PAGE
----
Matt says that a set of 2 x 1.5m French windows, for instance, would cost around £1,200 in UPVC, £1,800 in aluminium, and £3,000 in timber. (Costs were correct as of December 2022, but please ask your pro for recent averages before finalising your budget; prices are currently very changeable.)
“Loft conversion companies have access to trade discounts and wholesale suppliers, and can pass on these savings to their customers,” Ausra says.
“Using a company’s joinery account will give you trade prices for kitchens, wardrobes, doors and flooring,” Deepak says. “Also, bathroom showrooms will be able to offer worthwhile trade discounts on tiles, taps and sanitaryware.”
Watch out, too, for the seasonal sales, he says. “Designer stock in the UK tends to come from continental Europe and, like any import-export trade, the market will have more of one thing than another, and every now and again it will need to shift stock. Savings of up to 30% on bathroom tiles can make a huge difference.”
There’s one caveat, though, Deepak warns. “These tiles are going to be end of line or end of range, so make sure you buy the right quantity. You don’t want to run out of tiles before you finish the job and discover there is no more stock available. Instead of over-buying by 10% to cover breakages, over-buy by 20%.”
“While a loft conversion specialist will supply the majority of materials for you, there may be some things you need or want to supply yourself,” Ausra says.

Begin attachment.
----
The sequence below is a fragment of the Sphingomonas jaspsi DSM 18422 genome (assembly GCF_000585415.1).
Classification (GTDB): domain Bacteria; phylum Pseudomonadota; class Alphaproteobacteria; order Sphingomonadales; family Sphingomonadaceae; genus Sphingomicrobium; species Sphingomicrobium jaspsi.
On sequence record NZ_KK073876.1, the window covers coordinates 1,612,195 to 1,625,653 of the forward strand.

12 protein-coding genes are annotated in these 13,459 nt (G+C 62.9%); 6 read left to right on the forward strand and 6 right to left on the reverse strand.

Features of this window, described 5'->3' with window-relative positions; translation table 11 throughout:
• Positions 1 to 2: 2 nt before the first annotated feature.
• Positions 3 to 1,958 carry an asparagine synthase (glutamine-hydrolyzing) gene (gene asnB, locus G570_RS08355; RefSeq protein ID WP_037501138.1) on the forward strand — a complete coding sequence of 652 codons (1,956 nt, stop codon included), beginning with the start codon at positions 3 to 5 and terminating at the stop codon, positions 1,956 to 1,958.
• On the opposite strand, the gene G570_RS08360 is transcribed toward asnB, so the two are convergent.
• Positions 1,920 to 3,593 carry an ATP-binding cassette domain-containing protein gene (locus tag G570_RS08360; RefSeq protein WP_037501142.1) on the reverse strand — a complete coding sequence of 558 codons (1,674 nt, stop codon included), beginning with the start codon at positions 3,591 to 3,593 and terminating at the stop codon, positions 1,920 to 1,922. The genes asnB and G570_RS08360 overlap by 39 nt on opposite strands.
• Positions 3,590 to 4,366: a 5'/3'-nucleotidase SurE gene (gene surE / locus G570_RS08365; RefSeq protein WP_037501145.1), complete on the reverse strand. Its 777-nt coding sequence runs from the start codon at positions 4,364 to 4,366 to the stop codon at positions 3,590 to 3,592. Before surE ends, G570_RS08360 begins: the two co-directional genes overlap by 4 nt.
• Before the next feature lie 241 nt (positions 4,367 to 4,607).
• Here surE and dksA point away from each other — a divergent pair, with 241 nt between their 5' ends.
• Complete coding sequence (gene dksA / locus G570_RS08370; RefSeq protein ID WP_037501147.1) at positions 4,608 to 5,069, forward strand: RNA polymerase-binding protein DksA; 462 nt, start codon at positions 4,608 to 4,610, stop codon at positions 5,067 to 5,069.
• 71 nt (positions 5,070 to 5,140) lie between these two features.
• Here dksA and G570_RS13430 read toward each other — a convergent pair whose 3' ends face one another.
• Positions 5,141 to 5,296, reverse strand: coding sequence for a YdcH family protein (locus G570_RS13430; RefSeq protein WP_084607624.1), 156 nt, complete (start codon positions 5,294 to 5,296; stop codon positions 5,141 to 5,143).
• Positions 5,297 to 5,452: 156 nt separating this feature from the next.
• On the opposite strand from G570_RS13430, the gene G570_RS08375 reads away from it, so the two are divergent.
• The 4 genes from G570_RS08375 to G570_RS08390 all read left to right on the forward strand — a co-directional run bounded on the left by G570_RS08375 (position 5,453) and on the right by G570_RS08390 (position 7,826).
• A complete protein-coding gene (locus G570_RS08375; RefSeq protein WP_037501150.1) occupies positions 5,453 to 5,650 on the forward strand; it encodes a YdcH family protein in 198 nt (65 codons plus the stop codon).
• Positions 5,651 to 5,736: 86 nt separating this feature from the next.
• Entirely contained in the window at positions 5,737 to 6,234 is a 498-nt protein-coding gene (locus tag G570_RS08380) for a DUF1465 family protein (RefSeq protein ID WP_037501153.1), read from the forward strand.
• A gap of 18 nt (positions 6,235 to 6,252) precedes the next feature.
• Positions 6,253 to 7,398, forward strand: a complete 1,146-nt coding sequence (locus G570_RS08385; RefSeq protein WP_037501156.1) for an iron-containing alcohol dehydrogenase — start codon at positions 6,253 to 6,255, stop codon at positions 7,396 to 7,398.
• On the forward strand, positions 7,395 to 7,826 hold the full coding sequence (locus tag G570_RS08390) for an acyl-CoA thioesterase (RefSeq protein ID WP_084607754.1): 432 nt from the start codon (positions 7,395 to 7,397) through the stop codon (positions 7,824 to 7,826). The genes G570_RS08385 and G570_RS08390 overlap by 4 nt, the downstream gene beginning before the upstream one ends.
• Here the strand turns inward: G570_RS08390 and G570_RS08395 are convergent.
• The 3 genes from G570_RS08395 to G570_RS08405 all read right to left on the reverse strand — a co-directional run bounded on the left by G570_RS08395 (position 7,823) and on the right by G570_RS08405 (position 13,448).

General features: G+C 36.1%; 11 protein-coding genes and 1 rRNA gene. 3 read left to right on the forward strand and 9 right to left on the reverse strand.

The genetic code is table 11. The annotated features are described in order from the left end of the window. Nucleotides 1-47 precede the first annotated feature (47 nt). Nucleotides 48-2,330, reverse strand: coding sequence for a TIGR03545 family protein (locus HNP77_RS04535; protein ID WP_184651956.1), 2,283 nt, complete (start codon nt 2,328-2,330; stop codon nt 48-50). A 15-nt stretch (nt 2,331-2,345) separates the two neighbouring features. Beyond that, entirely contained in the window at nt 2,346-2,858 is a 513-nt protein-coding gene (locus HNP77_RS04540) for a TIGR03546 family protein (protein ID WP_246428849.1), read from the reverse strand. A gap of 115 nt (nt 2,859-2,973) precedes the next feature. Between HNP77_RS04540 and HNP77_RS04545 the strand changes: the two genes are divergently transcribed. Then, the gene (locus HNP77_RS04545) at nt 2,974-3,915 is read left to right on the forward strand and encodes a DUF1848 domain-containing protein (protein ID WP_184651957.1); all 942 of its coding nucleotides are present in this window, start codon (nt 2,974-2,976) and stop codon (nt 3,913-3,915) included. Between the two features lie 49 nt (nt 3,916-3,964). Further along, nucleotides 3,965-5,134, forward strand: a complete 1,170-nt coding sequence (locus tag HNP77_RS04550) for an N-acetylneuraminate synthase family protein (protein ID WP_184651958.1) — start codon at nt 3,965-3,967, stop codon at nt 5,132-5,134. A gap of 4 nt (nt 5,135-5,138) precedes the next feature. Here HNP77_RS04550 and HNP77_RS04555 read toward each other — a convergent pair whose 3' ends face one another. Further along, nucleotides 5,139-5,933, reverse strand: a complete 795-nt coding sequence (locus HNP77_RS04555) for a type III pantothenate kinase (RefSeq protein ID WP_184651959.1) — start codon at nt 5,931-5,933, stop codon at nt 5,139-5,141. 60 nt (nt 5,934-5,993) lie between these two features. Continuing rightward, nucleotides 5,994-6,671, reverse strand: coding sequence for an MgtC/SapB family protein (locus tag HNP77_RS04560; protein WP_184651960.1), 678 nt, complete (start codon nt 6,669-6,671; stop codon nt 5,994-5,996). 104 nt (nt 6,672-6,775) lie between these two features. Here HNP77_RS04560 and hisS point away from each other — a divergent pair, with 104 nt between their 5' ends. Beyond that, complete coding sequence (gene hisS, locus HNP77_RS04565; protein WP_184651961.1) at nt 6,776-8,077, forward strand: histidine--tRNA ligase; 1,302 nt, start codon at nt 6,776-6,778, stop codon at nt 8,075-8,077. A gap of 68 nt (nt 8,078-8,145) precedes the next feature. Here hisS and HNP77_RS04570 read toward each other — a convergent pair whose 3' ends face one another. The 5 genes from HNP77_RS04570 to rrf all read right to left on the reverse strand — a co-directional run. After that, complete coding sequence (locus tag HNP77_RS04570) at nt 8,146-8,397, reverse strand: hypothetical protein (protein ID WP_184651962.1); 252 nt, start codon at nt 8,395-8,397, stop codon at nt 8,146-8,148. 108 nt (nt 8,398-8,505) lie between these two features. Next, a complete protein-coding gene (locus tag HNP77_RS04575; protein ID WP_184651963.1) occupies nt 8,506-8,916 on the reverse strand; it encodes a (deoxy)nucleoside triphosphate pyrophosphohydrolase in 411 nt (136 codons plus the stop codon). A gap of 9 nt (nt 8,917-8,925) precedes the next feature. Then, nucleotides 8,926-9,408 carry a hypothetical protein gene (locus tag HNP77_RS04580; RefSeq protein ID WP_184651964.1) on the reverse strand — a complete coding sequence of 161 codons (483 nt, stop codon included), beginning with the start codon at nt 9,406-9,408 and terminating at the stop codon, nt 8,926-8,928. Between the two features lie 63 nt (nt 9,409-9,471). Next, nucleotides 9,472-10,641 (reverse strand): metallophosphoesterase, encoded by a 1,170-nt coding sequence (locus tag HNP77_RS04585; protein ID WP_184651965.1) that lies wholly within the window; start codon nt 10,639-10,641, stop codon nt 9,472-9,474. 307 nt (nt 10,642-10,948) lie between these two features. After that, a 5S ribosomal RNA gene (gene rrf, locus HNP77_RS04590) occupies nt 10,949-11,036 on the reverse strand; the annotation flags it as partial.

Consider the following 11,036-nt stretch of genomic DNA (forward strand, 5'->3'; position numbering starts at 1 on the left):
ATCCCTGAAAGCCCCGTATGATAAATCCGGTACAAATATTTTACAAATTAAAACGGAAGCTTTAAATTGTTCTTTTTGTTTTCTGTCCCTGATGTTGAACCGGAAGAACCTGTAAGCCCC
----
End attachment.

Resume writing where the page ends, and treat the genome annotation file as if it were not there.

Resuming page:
Make a list of everything you’re sourcing, she advises. “A comprehensive list makes it easier to check delivery times across a project. Order everything to arrive only when it’s needed, so the builders aren’t either tripping over it because it’s on-site too early or are waiting around because it hasn’t been delivered.”
It may seem like a good idea to order items well ahead of time, but is there room to store them on-site without impeding the progress of the build? You won’t want to pay for storage elsewhere if you can avoid it.
“The norm is to go for an engineered floor or carpet in a loft conversion,” Matthew says, “but one of our customers left the 22mm chipboard tongue-and-groove flooring that’s put down as standard uncovered and just painted it dark blue. I hadn’t seen that done before, but it was an effective, cheaper solution for a children’s playroom.”
If you’re happy to live with a less professional finish, doing the decorating yourself can help the budget. “You can save at least around £3,000 if you decide to paint the new stairs and landing yourself,” Matthew says.
Another option is to consider second-hand furniture. “Reclaimed and vintage pieces can look amazing,” Matthew says. “Some people buy chests of drawers and beds and paint them.”
However, do check sizes before buying, he says, not only to make sure you have room in the loft space, but to be certain you can get any furniture up the new staircase.
“Always compare quotes very carefully,” Ausra advises. “Pay as much attention to what isn’t included as the final price. Some companies have hidden extras: everything from materials and skip hire to extended working hours and making additional changes to your plans. These things can significantly add to the cost of an attic conversion.”
Homeowners are under pressure because loft conversions cost a lot of money. “It’s understandable that there’s a race to the bottom in terms of price,” Deepak says, “but it’s a false economy. There’s no hiding that a length of timber costs what it costs and good tradespeople cost what they cost. There shouldn’t be massive margins of difference between quotes if the project has been priced accurately from the beginning.”
It’s the old adage, he says: if a price looks too good to be true, it probably is. “You’ll be getting what you pay for. If a builder has under-priced on the quote, they will do one of three things: cut corners on the build, raise the price halfway through, or not finish the job when the money runs out.”
How have you managed to save money on a loft conversion without compromising the design? Share your experiences in the Comments.